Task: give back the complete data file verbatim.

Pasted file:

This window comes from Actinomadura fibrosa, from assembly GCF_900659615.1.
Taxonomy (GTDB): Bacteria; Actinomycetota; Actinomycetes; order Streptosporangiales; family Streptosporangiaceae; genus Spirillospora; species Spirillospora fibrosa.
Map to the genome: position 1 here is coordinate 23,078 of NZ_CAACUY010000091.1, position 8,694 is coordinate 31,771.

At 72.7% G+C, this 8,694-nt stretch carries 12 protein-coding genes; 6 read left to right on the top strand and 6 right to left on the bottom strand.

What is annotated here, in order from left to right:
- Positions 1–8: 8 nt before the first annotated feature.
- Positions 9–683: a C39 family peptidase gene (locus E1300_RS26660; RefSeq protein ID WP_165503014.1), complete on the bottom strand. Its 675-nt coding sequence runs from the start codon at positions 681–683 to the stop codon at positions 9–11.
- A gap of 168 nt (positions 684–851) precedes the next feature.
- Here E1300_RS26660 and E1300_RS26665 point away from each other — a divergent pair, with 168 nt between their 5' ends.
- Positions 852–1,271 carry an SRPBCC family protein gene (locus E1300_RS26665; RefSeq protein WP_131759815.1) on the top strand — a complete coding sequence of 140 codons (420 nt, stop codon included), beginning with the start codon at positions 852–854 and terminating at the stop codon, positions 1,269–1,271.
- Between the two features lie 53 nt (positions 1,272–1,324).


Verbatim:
This window comes from Actinomadura fibrosa, from assembly GCF_900659615.1.
Taxonomy (GTDB): Bacteria; Actinomycetota; Actinomycetes; order Streptosporangiales; family Streptosporangiaceae; genus Spirillospora; species Spirillospora fibrosa.
Map to the genome: position 1 here is coordinate 23,078 of NZ_CAACUY010000091.1, position 8,694 is coordinate 31,771.

At 72.7% G+C, this 8,694-nt stretch carries 12 protein-coding genes; 6 read left to right on the top strand and 6 right to left on the bottom strand.

What is annotated here, in order from left to right:
- Positions 1–8: 8 nt before the first annotated feature.
- Positions 9–683: a C39 family peptidase gene (locus E1300_RS26660; RefSeq protein ID WP_165503014.1), complete on the bottom strand. Its 675-nt coding sequence runs from the start codon at positions 681–683 to the stop codon at positions 9–11.
- A gap of 168 nt (positions 684–851) precedes the next feature.
- Here E1300_RS26660 and E1300_RS26665 point away from each other — a divergent pair, with 168 nt between their 5' ends.
- Positions 852–1,271 carry an SRPBCC family protein gene (locus E1300_RS26665; RefSeq protein WP_131759815.1) on the top strand — a complete coding sequence of 140 codons (420 nt, stop codon included), beginning with the start codon at positions 852–854 and terminating at the stop codon, positions 1,269–1,271.
- Between the two features lie 53 nt (positions 1,272–1,324).